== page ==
The Spirit of Rosa by Samantha Harden

 “I have a duty of care.” These words spoken so often by the 12th Doctor are what immediately spring to mind when I reflect over this week’s episode of Who. So many, myself firmly included, have waited so long for this episode; not “Rosa” specifically, but any story which addresses the history and culture of people of color, written by someone who can authentically tell it, and this week after a grueling 55 year wait, Whovians of color finally got their first taste of what that could be. In the weeks leading up to “Rosa” I found myself nervous, but overwhelmingly optimistic in anticipation of this story, because, as the saying goes, after waiting all this time, it has to be good, right? Even so, when I finally found myself sitting down for a borderline religious viewing session, my stomach was gripped with nerves.

     Upon finishing it, I was a little baffled with myself; I definitely liked it, it was Doctor Who and therefore automatically enjoyable to me, but I didn’t feel the immediate warmth that floods over me with reckless abandon, as with so many instant favorites before it. My initial reaction was disappointment, three quarters with myself for not being uncomplicatedly enthused. See, I’d latched on to one part of the episode more strongly than the rest; the main conflict lies in the fact that Krasko and the TARDIS team believe that “nudging” history just enough so Rosa doesn’t commit her act of civil disobedience that day, would completely topple the Civil Rights Movement. “Parks won’t be asked to stand, she won’t protest, and your kind won’t get above themselves.”


     Growing up in the South, I’d spent a lot of time learning about the efforts of the NAACP and all of the work that went into organizing the Boycott and the Civil Rights Movement. As a bit of an organizational mess myself, I was always in awe of their tireless dedication in pursuit of equality, which is why I think this erroneous assumption hit me so hard. Even if Rosa hadn’t “sat her ground” that day, the Boycott would have eventually taken place. Tensions were incredibly high, many women had done what Rosa did that day before, but she made an excellent icon because she was a paragon of the Black community. This fact does not in any way make her less of an important figure however, in fact it is because of the activism she and other members of the NAACP did previous to that fateful December night that the Boycott was able to create such an impact, despite lasting over a year, through the hot Montgomery summer months. However upon a second viewing of the episode I was struck by this thought; even taking into account the writers’ knowledge of the work of the NAACP, the belief that Rosa was the key to the CRM doesn’t ring as outlandish for either our “Space Racist”, the TARDIS Team, or even the Doctor herself to have. So often people, even those in marginalized groups themselves, don’t realize or acknowledge all the thought, planning, and persistence that goes into the mere right of existing as an equal in a society structure that’s stacked against you.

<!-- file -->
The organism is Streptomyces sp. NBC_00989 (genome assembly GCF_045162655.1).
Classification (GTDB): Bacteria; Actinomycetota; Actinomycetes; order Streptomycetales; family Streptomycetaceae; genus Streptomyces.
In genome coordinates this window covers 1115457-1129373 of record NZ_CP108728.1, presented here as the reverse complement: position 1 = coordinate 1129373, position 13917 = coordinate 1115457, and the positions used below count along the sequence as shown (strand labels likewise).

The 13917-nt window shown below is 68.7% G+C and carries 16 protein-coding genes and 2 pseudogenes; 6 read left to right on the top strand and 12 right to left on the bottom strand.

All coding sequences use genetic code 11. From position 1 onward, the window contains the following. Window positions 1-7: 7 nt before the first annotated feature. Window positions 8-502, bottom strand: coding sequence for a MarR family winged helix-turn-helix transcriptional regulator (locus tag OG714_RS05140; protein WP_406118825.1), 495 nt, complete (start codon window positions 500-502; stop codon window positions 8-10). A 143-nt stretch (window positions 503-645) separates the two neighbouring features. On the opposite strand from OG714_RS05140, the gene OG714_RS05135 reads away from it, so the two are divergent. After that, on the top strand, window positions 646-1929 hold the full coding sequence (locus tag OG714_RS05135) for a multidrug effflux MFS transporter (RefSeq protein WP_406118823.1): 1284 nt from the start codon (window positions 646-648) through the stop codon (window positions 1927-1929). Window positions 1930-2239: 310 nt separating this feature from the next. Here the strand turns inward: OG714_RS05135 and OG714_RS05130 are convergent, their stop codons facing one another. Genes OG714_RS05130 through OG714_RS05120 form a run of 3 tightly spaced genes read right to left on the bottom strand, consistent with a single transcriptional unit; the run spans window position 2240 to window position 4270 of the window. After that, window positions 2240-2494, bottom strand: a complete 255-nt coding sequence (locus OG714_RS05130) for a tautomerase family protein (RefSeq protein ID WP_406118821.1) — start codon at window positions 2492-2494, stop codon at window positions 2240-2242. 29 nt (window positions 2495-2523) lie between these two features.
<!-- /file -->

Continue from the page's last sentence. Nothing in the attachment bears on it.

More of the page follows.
Hit with that thought my stomach unknotted, and though I had noticed it before, I was able to completely appreciate all of the earnest care that went into this story.  Aside from a single off color joke Yaz makes about using Ryan as a piñata (maybe not the best laugh to have in an episode where the threat of lynching is constantly hung above Ryan like Damocles’ Sword), Yaz and Ryan really do feel like old school mates reunited. I enjoyed their amiable banter in quiet moments as they allowed themselves to relax, alien threats less pressing, and the earth familiar and solid beneath their feet. The Doctor is wholly kind and encouraging, proving with every passing moment that after years of work she can now effortlessly be the best version of herself.


     Though as a Southern American I found the levity with which they all strode off the TARDIS more than a little alarming, in context it makes perfect sense; I doubt even Martha or Bill would be as concerned about visiting the comparatively more modern era of the American 50s. One would think that segregation doesn’t hold a candle to slavery, however the reality of the danger involved in such a trip for three quarters of young Black men could hardly be stated to be much less. The message still doesn’t seem to quite hit home with them though, as following their disturbing encounter, they still act with little regard for the basic rules around them (shocker, I know), at the risk of Ryan and Yaz’s safety.  The Doctor has never had to navigate the nuances of privilege before this series and I am so looking forward to the day when she does not possess the advantage of fair skin, opening the possibilities for some wonderfully intriguing storytelling. All the Doctor does is make waves, how will they operate when their non-compliance could derail history?